The International Information Center for Structural Engineers

Tuesday, 05 August 2014 10:47cat

Six Injured in Brent Spence Bridge Crash

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All lanes on the Brent Spence Bridge were closed for two hours on Saturday as emergency crews cleared the accident All lanes on the Brent Spence Bridge were closed for two hours on Saturday as emergency crews cleared the accident Jason Vaughn

Six people were injured this weekend in Cincinnati, Ohio when a car fell off the southbound deck of I-75 and landed on the northbound lanes of the highway below.  According to witnesses, a car tried to take an exit off I-75 that was located in the right lane by quickly cutting over from the left lane. A semi-truck ended up colliding with an SUV and sent the car over the guardrail. Six people were sent to the hospital with non-life threatening injuries. The eight-car pile-up closed all lanes of the bridge for two hours on Saturday.

Residents of Kentucky and Ohio have been battling over building a replacement bridge for the 50-year-old structure for many years. The current bridge is a double decker bridge that connects Cincinnati with Covington, KY and has southbound traffic travel on the top deck and northbound traffic on the bottom deck. Officials who support a new bridge are using the accident as further evidence why the two states need a new bridge. The bridge was originally designed to handle 80,000 cars per day. Roughly 172,000 cars used the bridge each day last year.

The Ohio-Kentucky-Indiana Regional Council of Governments (OKI) has reported that the bridge has an average of seven calls from safety forces per week, although not all of those are for accidents. Covington Mayor Sherry Carran is a supporter of building a new bridge. She believes the accidents and cars breaking down on the bridge, tie up numerous police and firefighter/paramedics, and it's a cost to the city as well as the safety of motorists and those who respond to crashes.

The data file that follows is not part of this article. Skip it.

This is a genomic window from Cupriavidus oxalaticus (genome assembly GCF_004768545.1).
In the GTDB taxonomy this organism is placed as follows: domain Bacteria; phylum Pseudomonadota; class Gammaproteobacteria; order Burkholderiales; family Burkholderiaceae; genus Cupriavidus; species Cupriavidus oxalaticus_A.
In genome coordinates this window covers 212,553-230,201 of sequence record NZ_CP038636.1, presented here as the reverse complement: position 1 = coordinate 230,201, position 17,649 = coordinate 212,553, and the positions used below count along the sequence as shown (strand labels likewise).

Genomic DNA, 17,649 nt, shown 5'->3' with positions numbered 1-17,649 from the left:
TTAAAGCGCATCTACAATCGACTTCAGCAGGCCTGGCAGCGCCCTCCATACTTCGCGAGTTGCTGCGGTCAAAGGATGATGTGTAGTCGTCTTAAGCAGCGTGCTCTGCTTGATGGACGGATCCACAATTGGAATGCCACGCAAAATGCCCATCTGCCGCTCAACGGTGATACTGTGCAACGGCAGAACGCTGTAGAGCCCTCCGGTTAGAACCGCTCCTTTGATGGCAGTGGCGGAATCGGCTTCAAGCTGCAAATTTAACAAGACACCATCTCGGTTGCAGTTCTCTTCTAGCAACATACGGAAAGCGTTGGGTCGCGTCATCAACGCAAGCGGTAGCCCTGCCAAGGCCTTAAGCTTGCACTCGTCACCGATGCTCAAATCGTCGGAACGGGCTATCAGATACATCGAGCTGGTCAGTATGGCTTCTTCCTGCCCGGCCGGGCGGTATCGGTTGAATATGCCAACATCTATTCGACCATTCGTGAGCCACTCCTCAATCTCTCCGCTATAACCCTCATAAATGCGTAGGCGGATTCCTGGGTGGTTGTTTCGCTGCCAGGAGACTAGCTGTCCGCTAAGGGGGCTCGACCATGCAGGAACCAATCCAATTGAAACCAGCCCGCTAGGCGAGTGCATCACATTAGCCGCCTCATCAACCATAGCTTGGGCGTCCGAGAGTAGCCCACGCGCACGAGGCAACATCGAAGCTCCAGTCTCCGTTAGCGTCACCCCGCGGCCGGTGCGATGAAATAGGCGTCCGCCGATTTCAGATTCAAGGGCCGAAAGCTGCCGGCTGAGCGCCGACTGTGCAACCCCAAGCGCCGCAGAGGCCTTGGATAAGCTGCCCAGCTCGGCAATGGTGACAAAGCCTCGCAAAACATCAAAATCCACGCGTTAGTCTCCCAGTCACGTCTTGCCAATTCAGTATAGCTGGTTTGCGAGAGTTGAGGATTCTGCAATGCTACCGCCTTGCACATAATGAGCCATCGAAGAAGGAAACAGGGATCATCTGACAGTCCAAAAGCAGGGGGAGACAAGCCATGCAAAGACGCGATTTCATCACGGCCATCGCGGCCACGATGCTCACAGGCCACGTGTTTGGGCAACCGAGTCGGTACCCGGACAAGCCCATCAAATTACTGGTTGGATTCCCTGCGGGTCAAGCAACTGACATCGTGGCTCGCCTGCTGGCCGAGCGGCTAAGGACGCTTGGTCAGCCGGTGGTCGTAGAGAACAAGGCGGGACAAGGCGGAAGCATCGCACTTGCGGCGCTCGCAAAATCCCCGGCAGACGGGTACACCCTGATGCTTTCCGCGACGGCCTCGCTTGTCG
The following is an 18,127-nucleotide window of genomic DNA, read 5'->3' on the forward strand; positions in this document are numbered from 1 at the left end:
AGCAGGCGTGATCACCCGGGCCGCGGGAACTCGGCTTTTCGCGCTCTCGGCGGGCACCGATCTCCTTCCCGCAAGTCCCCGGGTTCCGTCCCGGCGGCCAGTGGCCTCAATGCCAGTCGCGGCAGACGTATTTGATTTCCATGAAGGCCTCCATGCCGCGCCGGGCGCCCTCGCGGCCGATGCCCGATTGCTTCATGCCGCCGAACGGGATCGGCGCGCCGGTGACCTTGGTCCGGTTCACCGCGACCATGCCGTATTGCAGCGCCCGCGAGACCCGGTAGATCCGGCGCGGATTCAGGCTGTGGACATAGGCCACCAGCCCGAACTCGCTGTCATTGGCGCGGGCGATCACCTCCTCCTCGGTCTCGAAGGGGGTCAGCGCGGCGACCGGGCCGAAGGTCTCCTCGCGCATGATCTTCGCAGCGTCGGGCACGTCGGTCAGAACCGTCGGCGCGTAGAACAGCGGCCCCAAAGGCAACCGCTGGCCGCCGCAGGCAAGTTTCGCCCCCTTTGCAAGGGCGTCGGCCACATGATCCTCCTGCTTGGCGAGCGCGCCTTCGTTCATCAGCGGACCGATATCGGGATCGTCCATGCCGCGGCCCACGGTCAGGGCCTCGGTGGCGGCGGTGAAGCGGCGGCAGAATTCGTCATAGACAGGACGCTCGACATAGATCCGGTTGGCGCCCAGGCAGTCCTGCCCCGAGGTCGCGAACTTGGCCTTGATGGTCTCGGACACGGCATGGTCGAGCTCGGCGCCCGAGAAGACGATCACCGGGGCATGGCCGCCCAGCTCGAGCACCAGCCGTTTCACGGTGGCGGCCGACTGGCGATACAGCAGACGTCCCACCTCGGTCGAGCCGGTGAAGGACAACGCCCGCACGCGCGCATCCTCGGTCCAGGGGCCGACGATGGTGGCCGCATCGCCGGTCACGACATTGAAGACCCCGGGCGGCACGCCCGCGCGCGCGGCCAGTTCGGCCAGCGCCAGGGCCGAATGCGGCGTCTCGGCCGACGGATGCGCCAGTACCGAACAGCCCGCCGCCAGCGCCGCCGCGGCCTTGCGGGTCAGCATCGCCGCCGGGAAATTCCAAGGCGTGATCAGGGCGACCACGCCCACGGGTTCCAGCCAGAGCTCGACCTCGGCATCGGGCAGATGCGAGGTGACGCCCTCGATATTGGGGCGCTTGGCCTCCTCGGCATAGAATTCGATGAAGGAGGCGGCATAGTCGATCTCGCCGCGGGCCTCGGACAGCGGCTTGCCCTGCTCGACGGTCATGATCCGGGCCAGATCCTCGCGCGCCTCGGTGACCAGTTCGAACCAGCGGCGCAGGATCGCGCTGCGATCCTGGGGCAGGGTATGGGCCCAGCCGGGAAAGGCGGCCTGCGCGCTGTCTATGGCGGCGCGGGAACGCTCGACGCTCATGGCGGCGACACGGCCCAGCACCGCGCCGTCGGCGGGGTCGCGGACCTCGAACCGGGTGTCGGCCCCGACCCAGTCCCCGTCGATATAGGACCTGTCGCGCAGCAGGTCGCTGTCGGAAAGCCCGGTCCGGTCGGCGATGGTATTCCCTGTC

In 2011, large pieces of concrete fell from the upper deck of the bridge onto the lower level, and the bridge was closed down for a day to repair the damage. While it is currently considered to be structurally safe, many residents of Ohio and Kentucky have lost faith in the functionality of the original bridge. The two states’ departments of transportation discussed renovating the bridge, but it was ultimately decided that building a new bridge was the better option.

The $2.6 billion that is estimated to cost to tear down the old bridge and build a new one has always made the new bridge controversial. The announcement of toll revenue funding the design and construction of the new bridge, originally angered some commuters who use the bridge each day. There is especially strong opposition in Northern Kentucky due to the expectation that the state’s residents will pay a disproportionately high percentage of the tolls because more vehicles originate from Kentucky than Ohio. The residents would like an equal split of the cost between the two states. The report released by the two DOTs on December 31, 2013 does not recommend a dollar amount for the toll to cross the bridge, but it does say it will examine other similar projects and base the amount on those findings. 

A recent study by the University of Kentucky found that tolls would have little effect on the economic benefits of the new bridge. The Ohio-Kentucky-Indiana Council of Governments has found that the yearly economic value of commerce that travels across the Brent Spence Bridge is $400 billion. Traffic will be reduced by at most 2 percent, and trucking could be reduced by 3 percent.  In the best scenario, overall traffic on the bridge could increase by 1 percent. These fluctuations in the amount of vehicles crossing the bridge each day will likely not have an impact on retail or food service in the region.  

Sources: Cincinnati.comFox19

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